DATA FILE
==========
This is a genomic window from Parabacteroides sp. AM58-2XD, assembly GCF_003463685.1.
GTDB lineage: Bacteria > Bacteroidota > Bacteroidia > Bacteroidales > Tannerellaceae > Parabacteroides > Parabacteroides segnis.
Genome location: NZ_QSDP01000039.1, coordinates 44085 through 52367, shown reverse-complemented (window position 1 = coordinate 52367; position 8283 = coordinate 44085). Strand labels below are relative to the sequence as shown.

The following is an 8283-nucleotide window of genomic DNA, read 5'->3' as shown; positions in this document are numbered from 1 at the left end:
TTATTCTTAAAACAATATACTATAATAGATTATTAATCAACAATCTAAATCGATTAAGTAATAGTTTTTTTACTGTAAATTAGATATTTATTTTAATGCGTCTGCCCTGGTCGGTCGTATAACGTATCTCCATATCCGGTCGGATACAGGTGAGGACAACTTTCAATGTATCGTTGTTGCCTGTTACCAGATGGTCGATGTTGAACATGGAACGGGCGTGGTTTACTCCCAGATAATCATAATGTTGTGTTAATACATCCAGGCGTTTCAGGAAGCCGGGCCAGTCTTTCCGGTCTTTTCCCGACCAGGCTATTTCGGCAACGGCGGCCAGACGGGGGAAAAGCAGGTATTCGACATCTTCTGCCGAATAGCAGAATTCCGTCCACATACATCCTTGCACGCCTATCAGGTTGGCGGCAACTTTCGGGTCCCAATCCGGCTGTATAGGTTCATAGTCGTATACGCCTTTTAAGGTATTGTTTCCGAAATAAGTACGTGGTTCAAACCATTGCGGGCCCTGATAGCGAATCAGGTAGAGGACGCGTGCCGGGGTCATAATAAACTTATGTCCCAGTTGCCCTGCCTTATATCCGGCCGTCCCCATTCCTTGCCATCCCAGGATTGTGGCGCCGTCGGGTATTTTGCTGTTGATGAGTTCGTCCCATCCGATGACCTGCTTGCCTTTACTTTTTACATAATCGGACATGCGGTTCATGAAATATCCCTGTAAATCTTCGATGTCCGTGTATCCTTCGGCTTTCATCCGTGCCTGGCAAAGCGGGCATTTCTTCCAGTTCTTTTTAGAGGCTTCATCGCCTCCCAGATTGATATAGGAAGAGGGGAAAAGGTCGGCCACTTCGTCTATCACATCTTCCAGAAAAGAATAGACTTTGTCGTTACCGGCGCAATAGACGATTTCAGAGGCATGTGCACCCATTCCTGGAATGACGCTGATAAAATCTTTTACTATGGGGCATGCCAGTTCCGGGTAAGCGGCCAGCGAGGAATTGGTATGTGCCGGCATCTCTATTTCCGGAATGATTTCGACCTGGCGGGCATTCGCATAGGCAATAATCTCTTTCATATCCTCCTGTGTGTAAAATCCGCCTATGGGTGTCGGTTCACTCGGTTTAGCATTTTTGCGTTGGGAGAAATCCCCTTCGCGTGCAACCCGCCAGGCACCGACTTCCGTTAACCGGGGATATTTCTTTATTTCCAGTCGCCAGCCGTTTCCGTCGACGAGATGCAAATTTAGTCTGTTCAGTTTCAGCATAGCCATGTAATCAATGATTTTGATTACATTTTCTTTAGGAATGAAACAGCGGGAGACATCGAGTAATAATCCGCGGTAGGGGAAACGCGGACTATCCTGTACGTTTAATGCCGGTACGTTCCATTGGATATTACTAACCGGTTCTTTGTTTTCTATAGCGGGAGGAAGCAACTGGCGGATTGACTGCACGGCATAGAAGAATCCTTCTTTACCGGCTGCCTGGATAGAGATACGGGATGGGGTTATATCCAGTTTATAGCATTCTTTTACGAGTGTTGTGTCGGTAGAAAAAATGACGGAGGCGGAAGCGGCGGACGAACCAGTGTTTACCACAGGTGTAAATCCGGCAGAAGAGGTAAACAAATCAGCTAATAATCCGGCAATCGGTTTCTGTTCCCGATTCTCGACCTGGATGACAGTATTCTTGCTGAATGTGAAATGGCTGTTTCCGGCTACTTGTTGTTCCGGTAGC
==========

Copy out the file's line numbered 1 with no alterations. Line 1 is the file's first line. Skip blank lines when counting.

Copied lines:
This is a genomic window from Parabacteroides sp. AM58-2XD, assembly GCF_003463685.1.